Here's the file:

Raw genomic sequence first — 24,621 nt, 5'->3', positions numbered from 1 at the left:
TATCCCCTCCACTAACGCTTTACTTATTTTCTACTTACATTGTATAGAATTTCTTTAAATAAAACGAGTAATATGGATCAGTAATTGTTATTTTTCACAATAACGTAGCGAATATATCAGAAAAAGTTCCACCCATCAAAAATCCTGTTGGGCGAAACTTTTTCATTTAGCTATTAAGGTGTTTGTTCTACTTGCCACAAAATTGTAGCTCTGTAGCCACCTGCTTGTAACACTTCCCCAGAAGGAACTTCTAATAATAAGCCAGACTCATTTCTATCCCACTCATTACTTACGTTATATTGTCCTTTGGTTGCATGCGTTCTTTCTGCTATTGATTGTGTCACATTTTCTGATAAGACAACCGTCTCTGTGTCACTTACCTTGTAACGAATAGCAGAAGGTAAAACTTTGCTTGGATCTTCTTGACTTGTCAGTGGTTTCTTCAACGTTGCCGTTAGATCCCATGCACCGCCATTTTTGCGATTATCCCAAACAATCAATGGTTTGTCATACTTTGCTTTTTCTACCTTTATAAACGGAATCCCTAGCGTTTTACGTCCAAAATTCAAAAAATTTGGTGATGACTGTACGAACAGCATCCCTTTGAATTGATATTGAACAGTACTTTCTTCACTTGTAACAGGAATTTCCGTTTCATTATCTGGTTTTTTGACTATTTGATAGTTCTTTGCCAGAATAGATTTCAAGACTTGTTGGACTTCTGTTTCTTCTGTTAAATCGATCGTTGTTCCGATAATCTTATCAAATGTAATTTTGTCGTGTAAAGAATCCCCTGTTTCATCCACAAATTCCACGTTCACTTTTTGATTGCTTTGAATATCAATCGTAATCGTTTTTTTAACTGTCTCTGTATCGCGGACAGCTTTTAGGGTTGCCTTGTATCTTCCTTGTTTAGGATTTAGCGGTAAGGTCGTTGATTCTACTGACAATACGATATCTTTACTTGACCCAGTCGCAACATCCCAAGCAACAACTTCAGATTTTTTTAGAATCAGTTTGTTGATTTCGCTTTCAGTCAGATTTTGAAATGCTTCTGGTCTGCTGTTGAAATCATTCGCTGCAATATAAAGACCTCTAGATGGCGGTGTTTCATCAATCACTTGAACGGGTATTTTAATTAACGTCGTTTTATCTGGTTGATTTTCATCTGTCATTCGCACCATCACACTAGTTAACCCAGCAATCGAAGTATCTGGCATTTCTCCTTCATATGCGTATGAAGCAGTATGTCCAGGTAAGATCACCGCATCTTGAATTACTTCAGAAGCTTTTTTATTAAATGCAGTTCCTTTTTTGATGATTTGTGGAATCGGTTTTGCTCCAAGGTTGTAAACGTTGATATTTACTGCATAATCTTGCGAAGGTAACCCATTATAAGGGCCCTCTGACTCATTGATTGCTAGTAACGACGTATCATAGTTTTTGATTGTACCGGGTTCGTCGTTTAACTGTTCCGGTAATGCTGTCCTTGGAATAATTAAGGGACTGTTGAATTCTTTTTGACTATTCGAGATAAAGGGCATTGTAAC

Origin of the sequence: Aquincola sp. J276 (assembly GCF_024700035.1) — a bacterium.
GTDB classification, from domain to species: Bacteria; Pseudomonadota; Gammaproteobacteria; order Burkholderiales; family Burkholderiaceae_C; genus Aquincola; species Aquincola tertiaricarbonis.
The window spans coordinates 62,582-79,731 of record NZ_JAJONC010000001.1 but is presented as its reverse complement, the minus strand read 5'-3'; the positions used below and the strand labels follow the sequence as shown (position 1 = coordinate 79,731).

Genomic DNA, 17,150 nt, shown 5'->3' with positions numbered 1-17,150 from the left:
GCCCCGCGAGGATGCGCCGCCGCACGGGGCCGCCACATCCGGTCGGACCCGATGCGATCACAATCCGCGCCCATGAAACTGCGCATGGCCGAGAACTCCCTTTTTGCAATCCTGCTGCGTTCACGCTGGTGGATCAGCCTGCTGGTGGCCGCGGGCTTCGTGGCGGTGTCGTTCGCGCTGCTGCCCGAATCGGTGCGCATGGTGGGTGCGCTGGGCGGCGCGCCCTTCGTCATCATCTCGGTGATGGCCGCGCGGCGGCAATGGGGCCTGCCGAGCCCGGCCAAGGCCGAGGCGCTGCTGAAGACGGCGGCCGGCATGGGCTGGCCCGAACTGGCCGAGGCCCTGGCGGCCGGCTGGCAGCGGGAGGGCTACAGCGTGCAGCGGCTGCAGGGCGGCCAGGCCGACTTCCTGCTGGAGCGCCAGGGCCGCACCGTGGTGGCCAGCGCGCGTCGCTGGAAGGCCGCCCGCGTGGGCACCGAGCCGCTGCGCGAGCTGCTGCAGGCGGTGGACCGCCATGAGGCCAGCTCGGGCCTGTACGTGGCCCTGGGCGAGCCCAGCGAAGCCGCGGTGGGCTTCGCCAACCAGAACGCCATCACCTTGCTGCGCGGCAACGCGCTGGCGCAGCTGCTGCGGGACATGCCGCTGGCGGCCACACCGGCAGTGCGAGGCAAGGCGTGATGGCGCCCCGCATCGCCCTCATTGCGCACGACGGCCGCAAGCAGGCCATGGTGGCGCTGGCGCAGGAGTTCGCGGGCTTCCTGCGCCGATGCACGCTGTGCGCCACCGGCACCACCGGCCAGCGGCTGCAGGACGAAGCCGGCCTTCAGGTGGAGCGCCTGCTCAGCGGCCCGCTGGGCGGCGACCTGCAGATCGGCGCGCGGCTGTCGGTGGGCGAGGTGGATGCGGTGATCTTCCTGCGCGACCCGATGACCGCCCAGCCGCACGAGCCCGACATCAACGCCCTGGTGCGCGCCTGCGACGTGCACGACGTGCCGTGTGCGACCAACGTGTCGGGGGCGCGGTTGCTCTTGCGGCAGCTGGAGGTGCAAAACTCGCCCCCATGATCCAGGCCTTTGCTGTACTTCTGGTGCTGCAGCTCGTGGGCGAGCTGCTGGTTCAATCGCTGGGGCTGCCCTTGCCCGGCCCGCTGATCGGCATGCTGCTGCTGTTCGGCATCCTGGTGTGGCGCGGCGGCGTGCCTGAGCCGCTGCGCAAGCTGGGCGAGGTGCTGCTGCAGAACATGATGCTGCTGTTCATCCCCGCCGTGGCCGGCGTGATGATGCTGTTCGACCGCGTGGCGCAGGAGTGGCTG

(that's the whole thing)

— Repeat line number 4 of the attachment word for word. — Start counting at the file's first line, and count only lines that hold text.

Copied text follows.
GTDB classification, from domain to species: Bacteria; Pseudomonadota; Gammaproteobacteria; order Burkholderiales; family Burkholderiaceae_C; genus Aquincola; species Aquincola tertiaricarbonis.